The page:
1998, A Historic Year for the National Interest Waiver

Stars of 1998, Mark McGwire and Sammy Sosa.

The year 1998 was an interesting one. Clinton was in office. The dot com bubble was building. Mark McGwire and Sammy Sosa were hitting baseballs out of ballparks at a record rates. And, relevant to immigration law, the standard one had to satisfy to get a National Interest Waiver changed.

It’s worth looking at this change.

In 1998, the Immigration and Naturalization Service (INS) designated its first precedent decision, In re New York State Dep ‘t of Transportation, 22 I&N Dec. 215, 217-18 (Act. Assoc. Comm’r 1998), discussing the standards governing national interest waiver requests. We’ll refer to this decision as “NYDOT.”

NYDOT continued the trend of tightening the standards for national interest waivers. Accordingly, NIWs became even more difficult to obtain.

Under NYDOT, a few factors had to be considered when evaluating a request for an NIW:

(1) whether the foreign national sought employment in an area of substantial intrinsic merit (the importance of the occupation or the field of endeavor had to be established);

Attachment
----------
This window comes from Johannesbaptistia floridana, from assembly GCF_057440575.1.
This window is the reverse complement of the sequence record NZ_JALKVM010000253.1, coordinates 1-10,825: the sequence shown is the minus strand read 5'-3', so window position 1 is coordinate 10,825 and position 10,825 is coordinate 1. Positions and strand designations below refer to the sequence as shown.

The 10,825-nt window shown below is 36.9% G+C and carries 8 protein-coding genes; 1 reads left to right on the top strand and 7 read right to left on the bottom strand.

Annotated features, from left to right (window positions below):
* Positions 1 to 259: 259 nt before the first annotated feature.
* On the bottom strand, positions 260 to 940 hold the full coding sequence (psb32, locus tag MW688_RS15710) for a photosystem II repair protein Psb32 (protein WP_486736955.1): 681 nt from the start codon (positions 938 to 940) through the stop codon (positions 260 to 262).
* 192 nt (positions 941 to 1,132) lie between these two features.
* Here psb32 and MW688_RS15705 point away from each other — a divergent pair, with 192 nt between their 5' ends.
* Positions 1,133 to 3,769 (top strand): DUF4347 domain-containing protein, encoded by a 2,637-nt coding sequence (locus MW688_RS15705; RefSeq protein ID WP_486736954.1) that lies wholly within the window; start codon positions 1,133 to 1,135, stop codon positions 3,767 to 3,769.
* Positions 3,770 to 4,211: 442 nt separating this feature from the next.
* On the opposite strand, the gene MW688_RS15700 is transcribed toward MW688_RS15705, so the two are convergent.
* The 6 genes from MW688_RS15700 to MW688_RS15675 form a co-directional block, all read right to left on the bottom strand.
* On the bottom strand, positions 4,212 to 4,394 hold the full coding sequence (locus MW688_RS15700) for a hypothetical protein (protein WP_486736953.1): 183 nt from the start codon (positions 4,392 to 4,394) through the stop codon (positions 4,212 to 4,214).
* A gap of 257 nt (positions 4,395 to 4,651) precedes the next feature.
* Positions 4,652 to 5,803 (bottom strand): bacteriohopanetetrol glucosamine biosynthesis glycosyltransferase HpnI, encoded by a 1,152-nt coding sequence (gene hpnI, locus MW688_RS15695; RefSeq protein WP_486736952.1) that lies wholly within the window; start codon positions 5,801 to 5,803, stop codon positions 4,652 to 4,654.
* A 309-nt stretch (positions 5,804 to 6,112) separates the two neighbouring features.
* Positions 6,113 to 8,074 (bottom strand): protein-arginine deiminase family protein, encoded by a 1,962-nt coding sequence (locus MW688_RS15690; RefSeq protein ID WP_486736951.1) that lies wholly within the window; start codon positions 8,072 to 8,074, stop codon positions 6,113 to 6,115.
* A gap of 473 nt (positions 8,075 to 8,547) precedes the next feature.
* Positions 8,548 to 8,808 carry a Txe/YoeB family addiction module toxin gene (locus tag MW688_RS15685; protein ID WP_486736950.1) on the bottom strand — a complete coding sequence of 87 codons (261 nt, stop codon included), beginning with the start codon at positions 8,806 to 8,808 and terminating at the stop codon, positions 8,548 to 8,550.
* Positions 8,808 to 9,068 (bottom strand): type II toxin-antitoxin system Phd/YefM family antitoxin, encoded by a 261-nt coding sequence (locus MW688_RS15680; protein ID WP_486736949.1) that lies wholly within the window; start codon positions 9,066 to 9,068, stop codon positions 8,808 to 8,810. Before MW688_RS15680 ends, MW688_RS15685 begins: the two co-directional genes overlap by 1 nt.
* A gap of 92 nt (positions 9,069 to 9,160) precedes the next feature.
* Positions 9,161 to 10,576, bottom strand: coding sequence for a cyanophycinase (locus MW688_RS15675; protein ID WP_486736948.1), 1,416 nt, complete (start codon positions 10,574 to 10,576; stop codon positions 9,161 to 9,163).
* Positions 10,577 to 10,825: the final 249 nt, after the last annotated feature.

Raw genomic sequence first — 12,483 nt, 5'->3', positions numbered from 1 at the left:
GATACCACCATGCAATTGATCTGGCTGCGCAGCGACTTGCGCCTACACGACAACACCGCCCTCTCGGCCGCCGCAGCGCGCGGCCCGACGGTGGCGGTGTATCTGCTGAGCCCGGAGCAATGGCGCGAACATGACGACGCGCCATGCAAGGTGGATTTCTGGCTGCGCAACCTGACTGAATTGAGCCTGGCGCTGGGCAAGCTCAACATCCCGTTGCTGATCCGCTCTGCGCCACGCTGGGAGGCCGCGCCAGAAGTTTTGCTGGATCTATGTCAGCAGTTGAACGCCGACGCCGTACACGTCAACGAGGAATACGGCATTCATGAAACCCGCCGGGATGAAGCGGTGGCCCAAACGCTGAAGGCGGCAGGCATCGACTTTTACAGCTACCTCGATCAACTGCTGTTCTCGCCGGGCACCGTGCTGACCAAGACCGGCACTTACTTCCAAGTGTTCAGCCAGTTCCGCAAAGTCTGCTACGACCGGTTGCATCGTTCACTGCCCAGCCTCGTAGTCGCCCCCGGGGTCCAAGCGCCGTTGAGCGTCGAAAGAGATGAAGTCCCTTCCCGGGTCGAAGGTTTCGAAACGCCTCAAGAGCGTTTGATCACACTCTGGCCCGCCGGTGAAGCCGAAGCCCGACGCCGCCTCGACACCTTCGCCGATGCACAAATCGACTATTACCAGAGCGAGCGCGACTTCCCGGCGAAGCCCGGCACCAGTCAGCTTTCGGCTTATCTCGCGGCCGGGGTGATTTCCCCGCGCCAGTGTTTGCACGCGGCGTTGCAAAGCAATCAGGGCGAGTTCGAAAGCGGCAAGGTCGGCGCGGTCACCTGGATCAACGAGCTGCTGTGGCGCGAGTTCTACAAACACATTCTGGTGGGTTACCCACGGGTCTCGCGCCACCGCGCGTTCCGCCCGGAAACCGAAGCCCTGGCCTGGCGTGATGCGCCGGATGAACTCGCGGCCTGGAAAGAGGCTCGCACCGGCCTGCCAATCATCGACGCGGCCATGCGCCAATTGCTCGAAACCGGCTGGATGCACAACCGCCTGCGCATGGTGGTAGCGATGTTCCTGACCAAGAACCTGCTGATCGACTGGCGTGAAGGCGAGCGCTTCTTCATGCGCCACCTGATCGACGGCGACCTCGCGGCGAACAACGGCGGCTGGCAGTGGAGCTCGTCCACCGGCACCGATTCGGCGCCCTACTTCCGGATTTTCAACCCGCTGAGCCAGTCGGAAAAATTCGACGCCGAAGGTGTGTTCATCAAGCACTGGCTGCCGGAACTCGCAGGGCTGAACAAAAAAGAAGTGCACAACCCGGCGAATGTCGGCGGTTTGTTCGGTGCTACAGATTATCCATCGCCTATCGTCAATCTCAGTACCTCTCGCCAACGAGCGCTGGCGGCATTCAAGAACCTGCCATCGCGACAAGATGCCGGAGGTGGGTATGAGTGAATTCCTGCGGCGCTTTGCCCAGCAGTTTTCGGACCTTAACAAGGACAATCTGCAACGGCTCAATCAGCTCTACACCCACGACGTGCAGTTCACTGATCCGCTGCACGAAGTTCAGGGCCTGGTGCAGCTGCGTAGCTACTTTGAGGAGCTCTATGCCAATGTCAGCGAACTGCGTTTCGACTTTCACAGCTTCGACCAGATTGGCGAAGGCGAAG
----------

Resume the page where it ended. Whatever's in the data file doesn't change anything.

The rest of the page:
(2) whether the proposed benefit would be national in scope (the emphasis of this factor was on the existence of a national goal that the worker’s proposed undertaking would promote); and

(3) whether the “significant” benefit derived from the foreign national’s participation in the endeavor considerably outweighed the nation’s interest in protecting US workers through the labor certification process (the national interest in the labor certification process was a strong adverse factor cautioning against the grant of the NIW).

The year 1998 was not a good year for many people who sought or wanted to seek an NIW. However, nothing lasts forever. Clinton would leave office somewhat ignominiously, the McGwire and Sosa would retire and be trailed by steroid accusations, and dot-com bubble would burst.

In a December 2016 precedent decision, USCIS’ Administrative Appeals Office (AAO) announced a new precedent, with a new analytical framework for adjudicating NIW requests. The new framework was meant to make it easier for foreign nationals (especially entrepreneurs) to get a waiver.

Will another framework come? Almost certainly.